Assembling a Team of Effective Software Craftsmen

There’s a lot written about craftsmanship, but I haven’t come across much from a manager’s point of view. On the one hand, we all agree that deploying quality products rapidly is job one, which is what I mean by effectiveness. But the other hand is more controversial: what is software craftsmanship and, more salient to me, how in the world can one manage for craftsmanship?

The answers to the questions on both hands surely merit their own treatises. So let’s start with a smaller outset concern: how do you assemble a team of craftsmen from the ground up? Assuming you couldn’t hire a complete team of software engineers who obviously embrace craftsmanship ideals, here are a few indicia that I might look for:

A whole person who’s fun to talk to, work with, and generally hang out with. If we’re going to think of ourselves as working together in a workshop and we want our engineers to be communicating (a lot, right?) then we need to have engineers who are fundamentally good people, people who are easy to talk to about all kinds of things and open to changing their points of view on code and anything else. By this, I seriously don’t want the team to be a monoculture; I just want each member to be friendly and good-natured.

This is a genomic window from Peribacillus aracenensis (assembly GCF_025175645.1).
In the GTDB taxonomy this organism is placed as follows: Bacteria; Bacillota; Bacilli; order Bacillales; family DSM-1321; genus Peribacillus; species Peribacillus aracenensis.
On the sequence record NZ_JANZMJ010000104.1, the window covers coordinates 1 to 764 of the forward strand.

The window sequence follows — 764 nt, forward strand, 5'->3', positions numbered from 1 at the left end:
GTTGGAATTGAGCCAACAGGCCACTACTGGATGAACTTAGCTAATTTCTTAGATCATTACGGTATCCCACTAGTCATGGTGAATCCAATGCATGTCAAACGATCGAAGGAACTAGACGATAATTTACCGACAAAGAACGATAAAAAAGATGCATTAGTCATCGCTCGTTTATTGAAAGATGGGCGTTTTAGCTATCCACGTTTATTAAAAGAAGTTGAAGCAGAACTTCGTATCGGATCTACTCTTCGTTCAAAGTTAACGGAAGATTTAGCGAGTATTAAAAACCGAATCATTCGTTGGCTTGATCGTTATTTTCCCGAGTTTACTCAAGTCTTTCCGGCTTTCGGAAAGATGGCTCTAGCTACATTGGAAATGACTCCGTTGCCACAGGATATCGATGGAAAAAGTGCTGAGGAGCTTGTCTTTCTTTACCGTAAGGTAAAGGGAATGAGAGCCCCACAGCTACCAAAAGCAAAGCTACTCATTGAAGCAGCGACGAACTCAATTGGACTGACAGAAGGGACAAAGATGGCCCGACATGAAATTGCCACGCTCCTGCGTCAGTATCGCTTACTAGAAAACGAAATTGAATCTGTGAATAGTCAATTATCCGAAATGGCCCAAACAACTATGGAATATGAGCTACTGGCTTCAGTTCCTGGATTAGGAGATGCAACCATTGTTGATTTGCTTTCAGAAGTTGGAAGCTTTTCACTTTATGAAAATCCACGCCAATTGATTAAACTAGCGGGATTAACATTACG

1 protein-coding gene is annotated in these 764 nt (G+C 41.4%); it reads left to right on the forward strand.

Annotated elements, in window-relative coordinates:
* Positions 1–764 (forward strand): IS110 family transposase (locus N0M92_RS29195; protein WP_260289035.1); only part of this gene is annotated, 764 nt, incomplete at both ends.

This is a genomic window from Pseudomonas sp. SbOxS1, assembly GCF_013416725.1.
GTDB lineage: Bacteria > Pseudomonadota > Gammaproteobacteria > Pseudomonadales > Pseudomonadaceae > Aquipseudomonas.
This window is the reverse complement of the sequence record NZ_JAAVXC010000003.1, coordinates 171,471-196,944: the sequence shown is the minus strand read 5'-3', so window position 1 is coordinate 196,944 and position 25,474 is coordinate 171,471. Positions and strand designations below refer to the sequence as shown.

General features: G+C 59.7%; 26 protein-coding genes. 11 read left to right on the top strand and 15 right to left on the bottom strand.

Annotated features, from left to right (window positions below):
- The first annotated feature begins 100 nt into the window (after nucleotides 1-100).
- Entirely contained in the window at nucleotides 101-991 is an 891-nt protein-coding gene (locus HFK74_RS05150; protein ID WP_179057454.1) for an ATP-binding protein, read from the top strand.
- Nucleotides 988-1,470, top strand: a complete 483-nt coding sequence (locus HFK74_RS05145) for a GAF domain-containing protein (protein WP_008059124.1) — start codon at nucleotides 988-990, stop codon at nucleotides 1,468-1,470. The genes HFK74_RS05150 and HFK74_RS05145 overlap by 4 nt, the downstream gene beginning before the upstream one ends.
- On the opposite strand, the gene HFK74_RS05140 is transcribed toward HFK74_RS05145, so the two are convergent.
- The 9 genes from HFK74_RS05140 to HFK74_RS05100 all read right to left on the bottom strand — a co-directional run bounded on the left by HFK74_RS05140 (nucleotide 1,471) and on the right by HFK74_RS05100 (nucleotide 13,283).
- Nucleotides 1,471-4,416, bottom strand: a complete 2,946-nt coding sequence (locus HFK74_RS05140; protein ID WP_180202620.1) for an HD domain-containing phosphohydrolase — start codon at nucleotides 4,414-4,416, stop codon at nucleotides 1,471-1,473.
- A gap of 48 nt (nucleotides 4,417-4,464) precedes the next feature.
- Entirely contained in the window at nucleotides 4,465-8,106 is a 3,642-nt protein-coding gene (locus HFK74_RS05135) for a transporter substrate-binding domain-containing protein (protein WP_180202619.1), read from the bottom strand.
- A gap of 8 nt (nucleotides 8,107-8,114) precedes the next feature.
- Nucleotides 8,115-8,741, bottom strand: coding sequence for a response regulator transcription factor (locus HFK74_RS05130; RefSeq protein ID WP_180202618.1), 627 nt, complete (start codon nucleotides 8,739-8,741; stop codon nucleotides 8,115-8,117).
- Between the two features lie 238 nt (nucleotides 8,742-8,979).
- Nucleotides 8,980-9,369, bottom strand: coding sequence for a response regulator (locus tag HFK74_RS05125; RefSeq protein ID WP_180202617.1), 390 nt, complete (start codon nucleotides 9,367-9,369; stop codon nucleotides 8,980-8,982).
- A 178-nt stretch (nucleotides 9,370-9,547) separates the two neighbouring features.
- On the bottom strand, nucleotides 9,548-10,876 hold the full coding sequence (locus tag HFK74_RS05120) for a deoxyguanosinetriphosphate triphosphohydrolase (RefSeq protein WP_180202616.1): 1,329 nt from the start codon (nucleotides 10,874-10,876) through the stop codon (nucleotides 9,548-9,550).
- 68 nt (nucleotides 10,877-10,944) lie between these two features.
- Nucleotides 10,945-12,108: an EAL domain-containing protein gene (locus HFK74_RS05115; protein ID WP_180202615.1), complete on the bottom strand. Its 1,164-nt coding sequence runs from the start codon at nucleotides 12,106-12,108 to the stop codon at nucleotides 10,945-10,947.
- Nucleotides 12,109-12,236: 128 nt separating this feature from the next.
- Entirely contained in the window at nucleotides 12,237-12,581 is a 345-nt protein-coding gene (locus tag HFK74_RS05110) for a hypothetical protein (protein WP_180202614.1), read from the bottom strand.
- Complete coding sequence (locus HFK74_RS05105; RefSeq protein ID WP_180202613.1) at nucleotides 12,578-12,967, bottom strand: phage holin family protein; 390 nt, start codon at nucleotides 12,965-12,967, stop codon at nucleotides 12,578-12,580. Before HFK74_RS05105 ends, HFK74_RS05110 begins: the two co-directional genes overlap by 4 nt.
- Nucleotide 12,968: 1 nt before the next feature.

Dismiss this point as obvious or “soft” at your own risk. This species of human resource — if you want to express it in inhuman terms — is a seriously scarce resource in our economy of software engineers. Still too squishy for you? Would you agree that a big, unspoken, factor in team communication failures (and therefore, project or business failures) is that some people are exquisitely horrible talk to or work with? Sometimes it’s so bad that other engineers want to work from home all the time. Slack can’t fix an asshole no matter how clever the giphy.